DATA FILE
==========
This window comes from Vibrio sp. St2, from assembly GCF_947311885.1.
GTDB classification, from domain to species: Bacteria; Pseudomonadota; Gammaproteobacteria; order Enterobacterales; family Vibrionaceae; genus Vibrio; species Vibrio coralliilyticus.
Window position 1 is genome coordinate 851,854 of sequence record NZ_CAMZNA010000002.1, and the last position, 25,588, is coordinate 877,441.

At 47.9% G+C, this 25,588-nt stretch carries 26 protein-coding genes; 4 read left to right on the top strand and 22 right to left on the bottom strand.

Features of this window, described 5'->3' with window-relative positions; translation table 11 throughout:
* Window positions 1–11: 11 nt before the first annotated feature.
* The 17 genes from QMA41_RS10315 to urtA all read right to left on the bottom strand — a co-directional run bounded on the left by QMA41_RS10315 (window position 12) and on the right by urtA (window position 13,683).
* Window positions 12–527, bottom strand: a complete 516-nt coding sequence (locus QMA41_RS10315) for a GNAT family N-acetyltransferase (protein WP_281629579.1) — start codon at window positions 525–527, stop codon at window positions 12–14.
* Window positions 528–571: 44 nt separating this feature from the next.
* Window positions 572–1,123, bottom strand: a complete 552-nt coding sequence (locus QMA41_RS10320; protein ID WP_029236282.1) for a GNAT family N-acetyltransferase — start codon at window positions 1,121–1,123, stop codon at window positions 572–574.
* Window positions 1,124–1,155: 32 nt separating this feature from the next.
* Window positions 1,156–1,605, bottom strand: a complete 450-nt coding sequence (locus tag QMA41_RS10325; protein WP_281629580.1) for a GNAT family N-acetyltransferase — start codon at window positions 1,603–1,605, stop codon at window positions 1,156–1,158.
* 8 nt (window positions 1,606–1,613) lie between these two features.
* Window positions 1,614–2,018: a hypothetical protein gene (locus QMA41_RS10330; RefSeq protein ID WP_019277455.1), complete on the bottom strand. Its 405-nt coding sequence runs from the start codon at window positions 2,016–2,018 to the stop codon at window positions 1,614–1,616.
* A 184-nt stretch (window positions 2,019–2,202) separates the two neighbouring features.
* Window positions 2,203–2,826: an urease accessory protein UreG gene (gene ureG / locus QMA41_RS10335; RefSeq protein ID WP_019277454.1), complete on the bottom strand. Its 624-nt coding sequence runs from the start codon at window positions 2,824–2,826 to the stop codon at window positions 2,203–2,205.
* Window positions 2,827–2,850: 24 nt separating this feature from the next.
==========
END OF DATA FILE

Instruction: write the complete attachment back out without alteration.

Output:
This window comes from Vibrio sp. St2, from assembly GCF_947311885.1.
GTDB classification, from domain to species: Bacteria; Pseudomonadota; Gammaproteobacteria; order Enterobacterales; family Vibrionaceae; genus Vibrio; species Vibrio coralliilyticus.
Window position 1 is genome coordinate 851,854 of sequence record NZ_CAMZNA010000002.1, and the last position, 25,588, is coordinate 877,441.

At 47.9% G+C, this 25,588-nt stretch carries 26 protein-coding genes; 4 read left to right on the top strand and 22 right to left on the bottom strand.

Features of this window, described 5'->3' with window-relative positions; translation table 11 throughout:
* Window positions 1–11: 11 nt before the first annotated feature.
* The 17 genes from QMA41_RS10315 to urtA all read right to left on the bottom strand — a co-directional run bounded on the left by QMA41_RS10315 (window position 12) and on the right by urtA (window position 13,683).
* Window positions 12–527, bottom strand: a complete 516-nt coding sequence (locus QMA41_RS10315) for a GNAT family N-acetyltransferase (protein WP_281629579.1) — start codon at window positions 525–527, stop codon at window positions 12–14.
* Window positions 528–571: 44 nt separating this feature from the next.
* Window positions 572–1,123, bottom strand: a complete 552-nt coding sequence (locus QMA41_RS10320; protein ID WP_029236282.1) for a GNAT family N-acetyltransferase — start codon at window positions 1,121–1,123, stop codon at window positions 572–574.
* Window positions 1,124–1,155: 32 nt separating this feature from the next.
* Window positions 1,156–1,605, bottom strand: a complete 450-nt coding sequence (locus tag QMA41_RS10325; protein WP_281629580.1) for a GNAT family N-acetyltransferase — start codon at window positions 1,603–1,605, stop codon at window positions 1,156–1,158.
* 8 nt (window positions 1,606–1,613) lie between these two features.
* Window positions 1,614–2,018: a hypothetical protein gene (locus QMA41_RS10330; RefSeq protein ID WP_019277455.1), complete on the bottom strand. Its 405-nt coding sequence runs from the start codon at window positions 2,016–2,018 to the stop codon at window positions 1,614–1,616.
* A 184-nt stretch (window positions 2,019–2,202) separates the two neighbouring features.
* Window positions 2,203–2,826: an urease accessory protein UreG gene (gene ureG / locus QMA41_RS10335; RefSeq protein ID WP_019277454.1), complete on the bottom strand. Its 624-nt coding sequence runs from the start codon at window positions 2,824–2,826 to the stop codon at window positions 2,203–2,205.
* Window positions 2,827–2,850: 24 nt separating this feature from the next.